Victor, Starman pairing proves a winner!
Young and old tournament at Paddle River decided by one stroke
Fourteen-year-old Dylen Starman doesn’t play much golf through the year. For any rivals that is probably just as well.
Last Wednesday he teamed up with Victor Peloquin to win the annual young and old tournament at the Paddle River Golf and Country Club.
It was another marker in his progress as a player which has already seen him qualify for the McLennan Ross Sun Junior Tour Championship on Monday, Aug. 27 at the Wolf Creek Golf Resort, north of Red Deer.
Dylen got there after shooting 84 at a McLennan tournament in Leduc on July 17.
“I’m really looking forward to playing in Wolf Creek,” he said, clutching an envelope with his young and old tournament prize – Paddle River club membership for next year.
“Today I think we played pretty well, particularly on the back nine where we went round in par. We weren’t so good at the start.”
Victor, who won a golf bag, was full of praise for his young playing partner. Originally he had intended playing with a relative, so Dylen was a late and more than able replacement.
“I think we helped each other’s game,” said Victor.
The 2012 edition of the young and old tournament must have looked in peril after last Monday’s thunderstorm which left the sixth hole under water. Organizers faced a race against time to prepare the course.
“We had three pumps going for a day and a half,” said pro shop attendant Mariet Kosterbok.
“The ninth hole was also wet, as well as the seventh and third,” she added. “Fortunately, we managed to get everything ready for the tournament.”
When it got going beneath sunny skies at 9 a.m., the course looked immaculate. Thirty-eight players were split randomly into 19 teams. Each team had a golfer aged 55 or over and 16 or under.
By a fluke, the youngest player, eight-year-old Cody Kosterbok, was paired up with the oldest one, 81-year-old Sam Cartwright.
Over 18 holes the competitors played Scotch two ball: both team members drove, switched for the second shot, then took alternate shots until the ball was in the cup. Putts were holed out (no gimmies), and teams kept each other’s scores.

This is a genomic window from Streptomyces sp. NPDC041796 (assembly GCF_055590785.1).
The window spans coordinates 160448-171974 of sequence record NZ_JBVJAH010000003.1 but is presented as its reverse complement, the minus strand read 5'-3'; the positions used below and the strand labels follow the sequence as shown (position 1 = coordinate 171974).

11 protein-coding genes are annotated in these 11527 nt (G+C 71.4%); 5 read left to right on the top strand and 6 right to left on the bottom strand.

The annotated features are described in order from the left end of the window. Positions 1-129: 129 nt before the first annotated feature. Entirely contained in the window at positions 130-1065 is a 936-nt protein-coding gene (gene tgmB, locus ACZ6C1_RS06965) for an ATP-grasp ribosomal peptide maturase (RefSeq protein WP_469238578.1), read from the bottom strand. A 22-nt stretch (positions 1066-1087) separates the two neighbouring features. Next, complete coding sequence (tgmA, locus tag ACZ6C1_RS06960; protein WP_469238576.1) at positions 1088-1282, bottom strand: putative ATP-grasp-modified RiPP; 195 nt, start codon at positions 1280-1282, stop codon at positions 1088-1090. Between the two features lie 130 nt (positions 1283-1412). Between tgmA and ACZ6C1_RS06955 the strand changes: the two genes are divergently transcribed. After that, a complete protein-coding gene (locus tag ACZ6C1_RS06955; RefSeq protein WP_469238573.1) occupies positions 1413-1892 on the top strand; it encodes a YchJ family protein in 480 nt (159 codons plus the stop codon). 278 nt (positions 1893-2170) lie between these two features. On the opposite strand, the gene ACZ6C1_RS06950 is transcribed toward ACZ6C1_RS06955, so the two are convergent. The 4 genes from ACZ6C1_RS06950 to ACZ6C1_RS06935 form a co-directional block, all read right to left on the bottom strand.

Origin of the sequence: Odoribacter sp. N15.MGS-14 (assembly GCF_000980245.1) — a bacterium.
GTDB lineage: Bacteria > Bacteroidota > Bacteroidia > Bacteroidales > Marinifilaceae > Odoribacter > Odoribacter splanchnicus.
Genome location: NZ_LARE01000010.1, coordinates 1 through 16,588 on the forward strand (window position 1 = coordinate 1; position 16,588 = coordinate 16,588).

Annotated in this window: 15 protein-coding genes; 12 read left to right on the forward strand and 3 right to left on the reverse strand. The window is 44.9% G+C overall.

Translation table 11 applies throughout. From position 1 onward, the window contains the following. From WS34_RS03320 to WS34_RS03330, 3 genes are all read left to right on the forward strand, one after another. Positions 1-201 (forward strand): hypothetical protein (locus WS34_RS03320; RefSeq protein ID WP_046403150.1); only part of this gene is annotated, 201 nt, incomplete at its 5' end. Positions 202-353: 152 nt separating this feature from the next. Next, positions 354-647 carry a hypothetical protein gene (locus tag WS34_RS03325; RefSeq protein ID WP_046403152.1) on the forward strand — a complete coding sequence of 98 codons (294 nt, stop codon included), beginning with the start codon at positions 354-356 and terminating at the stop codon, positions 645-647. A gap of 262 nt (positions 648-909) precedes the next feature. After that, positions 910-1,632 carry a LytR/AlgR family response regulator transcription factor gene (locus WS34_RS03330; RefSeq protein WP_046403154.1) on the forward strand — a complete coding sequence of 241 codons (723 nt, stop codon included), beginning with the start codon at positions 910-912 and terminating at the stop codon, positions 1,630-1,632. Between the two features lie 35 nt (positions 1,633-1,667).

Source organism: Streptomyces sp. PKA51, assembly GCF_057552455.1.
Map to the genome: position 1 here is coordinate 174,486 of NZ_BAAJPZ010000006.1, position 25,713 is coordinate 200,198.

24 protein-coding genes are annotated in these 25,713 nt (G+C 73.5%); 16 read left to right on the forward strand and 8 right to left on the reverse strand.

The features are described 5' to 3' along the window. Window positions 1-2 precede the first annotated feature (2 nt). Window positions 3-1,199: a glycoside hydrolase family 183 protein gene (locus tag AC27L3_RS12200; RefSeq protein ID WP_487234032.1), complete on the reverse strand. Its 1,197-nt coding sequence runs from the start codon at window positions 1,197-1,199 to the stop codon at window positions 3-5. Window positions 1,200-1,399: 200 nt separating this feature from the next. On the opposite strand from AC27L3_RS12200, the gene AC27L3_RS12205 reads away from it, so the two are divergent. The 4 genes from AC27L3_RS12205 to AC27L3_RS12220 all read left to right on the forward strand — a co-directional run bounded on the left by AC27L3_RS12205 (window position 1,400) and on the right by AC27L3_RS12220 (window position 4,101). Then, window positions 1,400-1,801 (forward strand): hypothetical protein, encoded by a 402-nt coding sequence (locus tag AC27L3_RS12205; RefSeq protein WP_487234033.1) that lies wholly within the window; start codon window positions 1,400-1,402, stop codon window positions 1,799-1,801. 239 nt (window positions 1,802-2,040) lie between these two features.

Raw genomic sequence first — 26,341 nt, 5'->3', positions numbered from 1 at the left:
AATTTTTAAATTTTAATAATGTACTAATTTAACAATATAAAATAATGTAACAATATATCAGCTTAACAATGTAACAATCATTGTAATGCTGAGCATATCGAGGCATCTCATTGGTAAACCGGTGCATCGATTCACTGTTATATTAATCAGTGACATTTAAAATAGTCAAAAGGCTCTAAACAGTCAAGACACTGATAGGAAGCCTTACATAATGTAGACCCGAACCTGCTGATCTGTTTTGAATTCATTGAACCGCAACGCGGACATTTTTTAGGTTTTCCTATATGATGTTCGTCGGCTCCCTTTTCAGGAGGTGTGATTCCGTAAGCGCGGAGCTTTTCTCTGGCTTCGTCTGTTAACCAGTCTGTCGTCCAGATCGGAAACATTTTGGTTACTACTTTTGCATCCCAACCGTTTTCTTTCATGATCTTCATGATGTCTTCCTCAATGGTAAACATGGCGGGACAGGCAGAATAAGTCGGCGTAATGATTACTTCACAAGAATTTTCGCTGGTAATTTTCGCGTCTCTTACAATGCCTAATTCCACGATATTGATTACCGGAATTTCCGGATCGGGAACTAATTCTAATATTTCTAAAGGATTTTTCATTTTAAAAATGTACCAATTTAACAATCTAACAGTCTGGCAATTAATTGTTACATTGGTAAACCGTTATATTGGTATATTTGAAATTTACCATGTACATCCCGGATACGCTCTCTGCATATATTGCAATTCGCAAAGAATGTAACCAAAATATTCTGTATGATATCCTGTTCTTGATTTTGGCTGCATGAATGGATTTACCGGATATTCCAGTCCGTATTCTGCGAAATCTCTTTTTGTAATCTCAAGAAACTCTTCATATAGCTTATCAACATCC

Any pairing with the names Victor and Starman sounds promising before a club has been swung.
Despite never having played together, the pair found they could compensate for each other’s lapses, urging each other on to a one-stroke victory over defending champions Jerry Urlacher and Nathan Schmidt.
Over the first nine holes they scored 40, but on the second nine they discovered their groove with an impressively consistent 35 for a score of 75.
It was a good workout for Dylen as he prepares for Wolf Creek and the winding down of his season.
Four or five months a year is not a long period for his golfing talent to grow. Come the colder weather he will be putting on his hockey goalkeeping gear for the Barr-West Pirates.
Dylen, who has been golfing since five or six and tries to play every day during the summer, is unsure which of his sporting passions comes first. Hockey or golf?
“It’s about even, I would say,” he said.
He hopes, however, to pursue golf through his college days and beyond.
For Urlacher and Schmidt, there was ample compensation for losing their young and olds title: they each received a club as a runner-up prize. Coming in third were Frank Gray and Brian Fountain who were presented with wedges after shooting 78.
At the fifth hole there was an extra incentive. St. Albert-based Investors Group put up a $5,000 prize to anyone scoring a hole-in-one. A few came close, but not close enough.
There were also some fun extras to the tournament, including a “shoot the marshmallow through the hole” challenge. Not as easy as it appeared.
And so ended another young and old tournament held every year in honour of Wally Tharp.
Tharp, who lived just off the Paddle River Golf Course, had envisaged an event featuring teams of young and seniors enjoying a day of golf. Unfortunately he died before it materialized. The players who went out on the course last week ensured Tharp’s dream remains alive and well.
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